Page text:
First up was a short book, Byron and Women Novelists by Caroline Franklin. Good: it featured one of my favourite literary bad boys, Byron of course. Bad: I don't like any literary analysis featuring the word "intertextuality". Good again: the last 6 pages were references so I didn't feel obliged to read them. Also good: finding out how Byron's scandalous affair with his half-sister rebounded later on the innocent writer, Harriet Beecher Stowe!
Shashin: Nineteenth-Century Japanese Studio Photography was much more interesting. Who knew there was such a craze for photography in Yokohama after 1853? The craze was partly fuelled by tourists buying views of Japan which they collected in beautiful albums to show off to their friends. Originally the photographers were Western, but then the Japanese took it up as well. The photographs in the book were beautifully hand-tinted, sometimes using brushes with a single hair. Some of the women in the book look much more modern and natural than their counterparts in Victorian photographs from Britain. An interesting book about a little-known aspect of photography.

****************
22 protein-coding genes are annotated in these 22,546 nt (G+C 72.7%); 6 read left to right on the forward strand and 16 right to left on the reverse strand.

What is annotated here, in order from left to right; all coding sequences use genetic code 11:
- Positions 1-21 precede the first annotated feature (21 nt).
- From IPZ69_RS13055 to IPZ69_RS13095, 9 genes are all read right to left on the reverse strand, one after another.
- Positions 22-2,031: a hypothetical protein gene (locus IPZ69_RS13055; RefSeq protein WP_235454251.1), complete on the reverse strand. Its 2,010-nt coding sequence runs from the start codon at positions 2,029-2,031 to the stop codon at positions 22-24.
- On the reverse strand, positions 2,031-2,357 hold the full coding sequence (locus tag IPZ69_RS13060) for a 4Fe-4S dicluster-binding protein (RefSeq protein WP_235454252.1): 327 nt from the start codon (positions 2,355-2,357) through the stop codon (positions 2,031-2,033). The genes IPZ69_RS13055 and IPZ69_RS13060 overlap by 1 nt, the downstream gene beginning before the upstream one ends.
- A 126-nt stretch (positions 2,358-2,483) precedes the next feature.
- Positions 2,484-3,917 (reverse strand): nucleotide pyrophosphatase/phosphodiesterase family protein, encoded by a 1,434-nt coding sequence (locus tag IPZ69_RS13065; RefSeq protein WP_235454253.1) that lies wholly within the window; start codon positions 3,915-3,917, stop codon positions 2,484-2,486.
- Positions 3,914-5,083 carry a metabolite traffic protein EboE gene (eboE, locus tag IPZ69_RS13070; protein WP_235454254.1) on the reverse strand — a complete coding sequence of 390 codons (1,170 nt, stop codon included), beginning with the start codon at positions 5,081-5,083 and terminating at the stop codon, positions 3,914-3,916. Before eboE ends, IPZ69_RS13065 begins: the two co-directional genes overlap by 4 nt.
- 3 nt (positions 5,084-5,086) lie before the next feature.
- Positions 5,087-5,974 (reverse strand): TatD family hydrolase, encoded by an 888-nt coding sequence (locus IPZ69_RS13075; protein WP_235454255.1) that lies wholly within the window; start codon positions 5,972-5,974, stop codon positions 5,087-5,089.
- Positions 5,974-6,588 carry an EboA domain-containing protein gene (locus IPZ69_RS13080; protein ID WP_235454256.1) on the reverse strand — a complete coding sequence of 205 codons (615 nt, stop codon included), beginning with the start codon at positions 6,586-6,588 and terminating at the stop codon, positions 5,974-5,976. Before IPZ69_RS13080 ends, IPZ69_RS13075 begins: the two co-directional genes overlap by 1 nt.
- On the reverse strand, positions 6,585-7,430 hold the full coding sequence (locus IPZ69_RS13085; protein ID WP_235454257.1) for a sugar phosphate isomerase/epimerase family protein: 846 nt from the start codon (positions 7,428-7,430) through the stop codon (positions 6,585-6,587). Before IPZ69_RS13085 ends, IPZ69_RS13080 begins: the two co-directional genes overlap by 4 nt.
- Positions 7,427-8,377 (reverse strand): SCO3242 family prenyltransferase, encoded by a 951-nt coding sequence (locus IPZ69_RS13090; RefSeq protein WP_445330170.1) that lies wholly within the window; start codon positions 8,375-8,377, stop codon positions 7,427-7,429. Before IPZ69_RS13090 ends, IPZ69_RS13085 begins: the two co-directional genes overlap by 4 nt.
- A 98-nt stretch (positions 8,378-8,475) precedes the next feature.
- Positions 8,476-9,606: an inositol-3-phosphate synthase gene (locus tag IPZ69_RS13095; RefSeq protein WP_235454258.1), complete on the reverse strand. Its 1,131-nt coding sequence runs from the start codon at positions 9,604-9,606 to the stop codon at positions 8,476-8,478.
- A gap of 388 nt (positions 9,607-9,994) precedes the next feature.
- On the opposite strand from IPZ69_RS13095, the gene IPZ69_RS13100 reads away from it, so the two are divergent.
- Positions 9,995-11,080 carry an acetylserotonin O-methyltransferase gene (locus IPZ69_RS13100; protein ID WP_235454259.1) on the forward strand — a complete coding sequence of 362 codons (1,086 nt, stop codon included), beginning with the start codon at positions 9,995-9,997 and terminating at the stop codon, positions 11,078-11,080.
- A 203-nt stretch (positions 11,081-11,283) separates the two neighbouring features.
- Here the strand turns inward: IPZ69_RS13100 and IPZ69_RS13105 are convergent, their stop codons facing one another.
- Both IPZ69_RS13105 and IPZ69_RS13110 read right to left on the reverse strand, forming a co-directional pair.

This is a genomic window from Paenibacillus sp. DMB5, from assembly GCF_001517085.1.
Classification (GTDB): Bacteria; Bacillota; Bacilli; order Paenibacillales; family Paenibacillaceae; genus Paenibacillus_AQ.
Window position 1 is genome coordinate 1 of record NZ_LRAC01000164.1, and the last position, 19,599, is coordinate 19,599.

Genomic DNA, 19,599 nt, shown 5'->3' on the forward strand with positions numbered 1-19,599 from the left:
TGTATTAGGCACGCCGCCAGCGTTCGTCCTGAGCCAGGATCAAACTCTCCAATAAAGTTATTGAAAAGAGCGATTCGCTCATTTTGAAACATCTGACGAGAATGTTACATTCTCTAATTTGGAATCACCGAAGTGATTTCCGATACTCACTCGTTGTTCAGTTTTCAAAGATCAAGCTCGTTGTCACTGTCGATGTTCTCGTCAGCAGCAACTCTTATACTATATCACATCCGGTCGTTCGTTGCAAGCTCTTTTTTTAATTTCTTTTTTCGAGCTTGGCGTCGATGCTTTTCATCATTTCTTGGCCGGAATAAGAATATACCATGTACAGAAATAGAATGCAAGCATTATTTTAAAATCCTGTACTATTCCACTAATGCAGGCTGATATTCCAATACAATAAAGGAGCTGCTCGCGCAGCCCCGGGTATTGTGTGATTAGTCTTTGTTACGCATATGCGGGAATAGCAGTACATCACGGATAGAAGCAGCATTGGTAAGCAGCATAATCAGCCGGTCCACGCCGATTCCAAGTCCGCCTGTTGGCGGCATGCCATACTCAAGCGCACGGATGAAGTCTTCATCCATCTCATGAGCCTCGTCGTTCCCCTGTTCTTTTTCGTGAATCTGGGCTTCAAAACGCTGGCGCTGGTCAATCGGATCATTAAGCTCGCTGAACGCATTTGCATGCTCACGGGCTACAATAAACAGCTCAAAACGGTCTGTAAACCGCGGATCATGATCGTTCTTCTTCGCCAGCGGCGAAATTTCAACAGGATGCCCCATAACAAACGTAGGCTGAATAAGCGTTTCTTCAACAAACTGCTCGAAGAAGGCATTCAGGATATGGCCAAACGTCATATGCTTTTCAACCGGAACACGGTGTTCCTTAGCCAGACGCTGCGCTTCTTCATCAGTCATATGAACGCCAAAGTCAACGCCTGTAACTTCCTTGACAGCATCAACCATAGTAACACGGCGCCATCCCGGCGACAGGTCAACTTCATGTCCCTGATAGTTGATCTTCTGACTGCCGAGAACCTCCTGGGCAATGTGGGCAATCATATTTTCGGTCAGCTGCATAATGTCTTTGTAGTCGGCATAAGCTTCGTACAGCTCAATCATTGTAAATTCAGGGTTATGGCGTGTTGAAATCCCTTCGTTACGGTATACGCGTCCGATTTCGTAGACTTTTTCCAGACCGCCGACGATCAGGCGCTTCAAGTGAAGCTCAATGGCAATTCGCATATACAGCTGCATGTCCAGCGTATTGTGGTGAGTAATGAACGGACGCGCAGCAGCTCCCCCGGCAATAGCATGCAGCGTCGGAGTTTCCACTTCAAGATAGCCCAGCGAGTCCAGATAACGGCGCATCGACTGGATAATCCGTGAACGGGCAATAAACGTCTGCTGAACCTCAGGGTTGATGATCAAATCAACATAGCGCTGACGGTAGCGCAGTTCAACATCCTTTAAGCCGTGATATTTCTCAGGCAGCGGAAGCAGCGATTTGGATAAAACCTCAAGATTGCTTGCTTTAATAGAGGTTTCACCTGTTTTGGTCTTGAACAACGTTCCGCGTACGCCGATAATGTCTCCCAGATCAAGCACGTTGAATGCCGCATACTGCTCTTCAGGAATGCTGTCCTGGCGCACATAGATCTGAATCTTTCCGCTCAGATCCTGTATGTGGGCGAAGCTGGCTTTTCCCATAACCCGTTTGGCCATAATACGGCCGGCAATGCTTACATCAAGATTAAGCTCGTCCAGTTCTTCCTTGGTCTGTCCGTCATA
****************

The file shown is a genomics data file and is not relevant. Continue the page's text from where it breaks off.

Day 292; Book 280
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